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disfigure so noble an arena. The Veronese beheld this characteristic absurdity with indignation ; and compared the French, not without reason, to the Huns and the Lombards.

In reality, the inhabitants of Verona have always distinguished themselves by an unusual attachment to their ancient monuments, and have endeavoured, as well as the misery of the times, and the general impoverishment of Italy would allow them, to preserve and repair their public buildings. From an early period in the thirteenth century (1228) we find that there were sums appropriated to the repara- ~ tion of the amphitheatre; and that afterwards public orders were issued for its preservation and ornament, and respectable citizens appointed to enforce them. This latter custom continued till the French invasion, and two persons, entitled Presidenti alla arena, were intrusted with its inspection and guardianship. Such zeal and attention, to which the world owes one of the noblest monuments of antiquity, are highly creditable to the taste and the public spirit of the Veronese, and afford an honourable proof that they not only boast of Roman extraction, but retain some features of the Roman character,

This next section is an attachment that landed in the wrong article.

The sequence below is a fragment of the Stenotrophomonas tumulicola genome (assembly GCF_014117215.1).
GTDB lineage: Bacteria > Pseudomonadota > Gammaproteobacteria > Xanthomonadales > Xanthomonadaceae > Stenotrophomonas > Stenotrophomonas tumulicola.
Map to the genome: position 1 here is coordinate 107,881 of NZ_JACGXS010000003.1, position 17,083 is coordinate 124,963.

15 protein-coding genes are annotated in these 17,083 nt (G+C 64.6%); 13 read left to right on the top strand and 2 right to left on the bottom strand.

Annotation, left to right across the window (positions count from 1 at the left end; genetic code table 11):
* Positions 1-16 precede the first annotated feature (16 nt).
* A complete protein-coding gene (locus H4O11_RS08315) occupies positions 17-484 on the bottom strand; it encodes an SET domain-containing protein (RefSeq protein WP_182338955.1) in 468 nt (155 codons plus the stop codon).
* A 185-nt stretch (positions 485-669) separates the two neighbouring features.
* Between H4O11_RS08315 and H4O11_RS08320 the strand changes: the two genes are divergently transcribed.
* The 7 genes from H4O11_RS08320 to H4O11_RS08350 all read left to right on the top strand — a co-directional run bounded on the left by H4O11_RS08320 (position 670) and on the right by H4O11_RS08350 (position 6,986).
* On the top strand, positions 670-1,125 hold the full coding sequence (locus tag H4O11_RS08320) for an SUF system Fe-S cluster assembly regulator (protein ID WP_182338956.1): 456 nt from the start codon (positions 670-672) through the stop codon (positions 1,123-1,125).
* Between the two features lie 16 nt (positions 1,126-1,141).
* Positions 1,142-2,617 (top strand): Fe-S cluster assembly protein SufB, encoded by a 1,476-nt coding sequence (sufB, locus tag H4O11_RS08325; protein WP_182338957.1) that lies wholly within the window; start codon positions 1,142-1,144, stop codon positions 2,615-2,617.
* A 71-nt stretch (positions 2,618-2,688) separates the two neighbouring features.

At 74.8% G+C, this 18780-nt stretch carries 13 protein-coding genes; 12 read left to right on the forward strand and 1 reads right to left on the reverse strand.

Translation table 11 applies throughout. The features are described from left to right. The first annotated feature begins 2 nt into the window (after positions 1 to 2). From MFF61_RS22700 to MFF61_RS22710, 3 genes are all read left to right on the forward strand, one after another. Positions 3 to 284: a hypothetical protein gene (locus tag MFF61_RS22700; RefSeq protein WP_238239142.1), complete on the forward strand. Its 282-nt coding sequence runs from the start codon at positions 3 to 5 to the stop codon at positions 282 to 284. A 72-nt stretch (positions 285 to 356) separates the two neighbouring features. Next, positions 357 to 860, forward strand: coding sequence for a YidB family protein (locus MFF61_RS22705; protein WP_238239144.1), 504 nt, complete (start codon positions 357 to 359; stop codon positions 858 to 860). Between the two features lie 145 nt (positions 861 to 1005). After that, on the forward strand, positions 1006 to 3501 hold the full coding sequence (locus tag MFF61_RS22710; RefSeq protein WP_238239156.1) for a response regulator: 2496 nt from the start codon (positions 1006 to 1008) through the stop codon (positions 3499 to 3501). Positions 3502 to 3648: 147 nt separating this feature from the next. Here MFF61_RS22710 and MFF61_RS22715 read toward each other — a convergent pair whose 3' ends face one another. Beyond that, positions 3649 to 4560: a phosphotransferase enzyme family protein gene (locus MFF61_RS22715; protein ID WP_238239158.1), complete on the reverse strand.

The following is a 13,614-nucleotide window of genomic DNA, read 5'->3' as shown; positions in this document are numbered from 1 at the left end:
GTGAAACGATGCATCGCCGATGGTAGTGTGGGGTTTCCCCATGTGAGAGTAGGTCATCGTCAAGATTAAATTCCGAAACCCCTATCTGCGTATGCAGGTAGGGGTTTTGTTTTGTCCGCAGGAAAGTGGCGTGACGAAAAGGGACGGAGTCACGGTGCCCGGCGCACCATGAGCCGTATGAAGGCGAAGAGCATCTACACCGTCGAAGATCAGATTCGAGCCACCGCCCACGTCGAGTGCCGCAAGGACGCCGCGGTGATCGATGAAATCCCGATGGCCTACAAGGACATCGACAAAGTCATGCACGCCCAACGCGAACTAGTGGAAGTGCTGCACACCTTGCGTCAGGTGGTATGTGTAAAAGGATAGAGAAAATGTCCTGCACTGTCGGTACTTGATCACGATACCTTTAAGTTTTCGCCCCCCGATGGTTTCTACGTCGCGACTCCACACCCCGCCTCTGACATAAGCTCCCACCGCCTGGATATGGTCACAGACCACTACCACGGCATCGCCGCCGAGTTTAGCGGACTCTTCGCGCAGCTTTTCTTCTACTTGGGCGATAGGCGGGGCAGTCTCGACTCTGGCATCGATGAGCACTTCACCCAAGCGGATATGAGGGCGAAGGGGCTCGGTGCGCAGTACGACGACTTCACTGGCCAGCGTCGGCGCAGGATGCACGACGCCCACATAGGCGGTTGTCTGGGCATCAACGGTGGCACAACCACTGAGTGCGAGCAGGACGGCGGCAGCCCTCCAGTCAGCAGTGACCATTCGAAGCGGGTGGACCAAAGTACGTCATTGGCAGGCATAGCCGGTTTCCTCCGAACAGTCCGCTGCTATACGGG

But the amphitheatre is not the only monument of antiquity that distinguishes Verona. In the middle of a street, called the Corso, stands a gate inscribed with the name of Gallienus, on account of his having rebuilt the city walls. It consists of two gateways, according to the ancient custom, one for those who enter, the other for those who go out: each gateway is ornamented with Corinthian half pillars, supporting a light pediment; above are two stories with six small arched windows each. The whole is of marble, and does not seem to have suffered any detriment from time or violence. The gate, though not without beauty in its size, proportions, and materials, yet by its supernumerary ornaments proves, that at its erection, the taste for pure simple architecture